the purest form of love.

Prosody 101

When they taught me that what mattered most
was not the strict iambic line goose-stepping
over the page but the variations
in that line and the tension produced
on the ear by the surprise of difference,
I understood yet didn’t understand
exactly, until just now, years later
in spring, with the trees already lacy
and camellias blowsy with middle age,
I looked out and saw what a cold front had done
to the garden, sweeping in like common language,
unexpected in the sensuous
extravagance of a Maryland spring.
There was a dark edge around each flower
as if it had been outlined in ink
instead of frost, and the tension I felt
between the expected and actual
was like that time I came to you, ready
to say goodbye for good, for you had been
a cold front yourself lately, and as I walked in
you laughed and lifted me up in your arms
as if I too were lacy with spring
instead of middle aged like the camellias,
and I thought: so this is Poetry!

The Cossacks

For Jews, the Cossacks are always coming.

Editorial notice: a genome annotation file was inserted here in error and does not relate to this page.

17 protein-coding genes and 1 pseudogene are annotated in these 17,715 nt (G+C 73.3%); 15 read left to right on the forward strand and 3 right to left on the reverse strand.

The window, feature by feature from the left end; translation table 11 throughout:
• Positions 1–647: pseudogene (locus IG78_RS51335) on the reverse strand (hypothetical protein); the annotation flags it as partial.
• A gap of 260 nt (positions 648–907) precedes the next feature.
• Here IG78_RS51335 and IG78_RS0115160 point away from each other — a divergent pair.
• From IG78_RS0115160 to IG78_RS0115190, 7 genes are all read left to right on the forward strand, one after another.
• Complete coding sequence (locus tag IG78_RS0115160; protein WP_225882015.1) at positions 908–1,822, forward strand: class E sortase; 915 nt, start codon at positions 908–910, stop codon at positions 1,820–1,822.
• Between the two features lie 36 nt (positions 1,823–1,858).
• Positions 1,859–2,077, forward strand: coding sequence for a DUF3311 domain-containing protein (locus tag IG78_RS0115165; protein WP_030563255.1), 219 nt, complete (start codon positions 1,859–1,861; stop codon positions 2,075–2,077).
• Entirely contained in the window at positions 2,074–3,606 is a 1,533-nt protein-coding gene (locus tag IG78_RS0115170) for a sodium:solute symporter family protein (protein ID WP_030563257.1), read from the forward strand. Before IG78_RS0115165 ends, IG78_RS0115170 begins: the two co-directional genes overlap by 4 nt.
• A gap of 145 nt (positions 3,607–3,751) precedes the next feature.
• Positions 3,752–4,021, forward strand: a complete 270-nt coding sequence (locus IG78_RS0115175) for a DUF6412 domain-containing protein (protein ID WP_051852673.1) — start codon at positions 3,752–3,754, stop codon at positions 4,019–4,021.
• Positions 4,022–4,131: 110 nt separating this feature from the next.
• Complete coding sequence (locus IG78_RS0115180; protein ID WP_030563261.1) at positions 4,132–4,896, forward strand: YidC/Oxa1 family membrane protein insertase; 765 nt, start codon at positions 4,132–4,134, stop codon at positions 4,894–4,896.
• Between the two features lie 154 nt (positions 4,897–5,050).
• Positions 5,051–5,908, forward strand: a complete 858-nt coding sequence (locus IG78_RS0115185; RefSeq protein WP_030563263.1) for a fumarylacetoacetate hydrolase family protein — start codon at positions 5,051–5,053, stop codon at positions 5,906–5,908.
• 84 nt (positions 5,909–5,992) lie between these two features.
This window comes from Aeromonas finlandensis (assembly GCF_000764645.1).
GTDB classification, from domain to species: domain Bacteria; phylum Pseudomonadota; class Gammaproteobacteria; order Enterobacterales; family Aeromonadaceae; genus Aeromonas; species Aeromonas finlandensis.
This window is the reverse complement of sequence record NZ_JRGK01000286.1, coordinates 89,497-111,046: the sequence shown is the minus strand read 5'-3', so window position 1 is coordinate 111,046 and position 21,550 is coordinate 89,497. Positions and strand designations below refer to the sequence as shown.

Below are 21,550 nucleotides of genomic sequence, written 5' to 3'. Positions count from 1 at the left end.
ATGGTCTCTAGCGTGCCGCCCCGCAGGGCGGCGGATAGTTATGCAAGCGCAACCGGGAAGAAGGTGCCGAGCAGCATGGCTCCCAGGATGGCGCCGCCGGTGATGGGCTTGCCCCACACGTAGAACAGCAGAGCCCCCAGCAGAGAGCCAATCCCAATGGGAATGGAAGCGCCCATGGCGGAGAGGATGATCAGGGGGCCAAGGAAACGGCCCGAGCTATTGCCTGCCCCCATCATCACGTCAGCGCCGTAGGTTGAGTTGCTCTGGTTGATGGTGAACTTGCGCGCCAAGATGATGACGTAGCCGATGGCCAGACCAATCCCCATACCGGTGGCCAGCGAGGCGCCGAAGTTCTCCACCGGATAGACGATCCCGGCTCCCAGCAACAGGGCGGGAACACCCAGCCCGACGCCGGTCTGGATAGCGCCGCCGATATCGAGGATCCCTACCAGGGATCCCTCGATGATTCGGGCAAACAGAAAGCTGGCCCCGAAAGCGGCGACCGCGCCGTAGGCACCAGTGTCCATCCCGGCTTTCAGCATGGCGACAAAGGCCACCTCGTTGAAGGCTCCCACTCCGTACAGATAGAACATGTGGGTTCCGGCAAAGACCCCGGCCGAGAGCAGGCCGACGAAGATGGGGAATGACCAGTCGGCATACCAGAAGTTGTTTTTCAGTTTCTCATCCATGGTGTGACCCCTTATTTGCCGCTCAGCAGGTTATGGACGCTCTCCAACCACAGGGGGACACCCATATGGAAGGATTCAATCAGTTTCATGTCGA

Therefore I think the sun spot on my arm
is melanoma. Therefore I celebrate
New Year’s Eve by counting
my annual dead.

My mother, when she was dying,
spoke to her visitors of books
and travel, displaying serenity
as a form of manners, though
I could tell the difference.

But when I watched you planning
for a life you knew
you’d never have, I couldn’t explain
your genuine smile in the face
of disaster. Was it denial

laced with acceptance? Or was it
generations of being English–
Brontë’s Lucy in Villette
living as if no fire raged
beneath her dun-colored dress.

I want to live the way you did,
preparing for next year’s famine with wine
and music as if it were a ten-course banquet.
But listen: those are hoofbeats
on the frosty autumn air.

Something About The Trees

I remember what my father told me:
There is an age when you are most yourself.
He was just past fifty then,
Was it something about the trees that make him speak?

There is an age when you are most yourself.
I know more than I did once.
Was it something about the trees that make him speak?
Only a single leaf had turned so far.

I know more than I did once.
I used to think he’d always be the surgeon.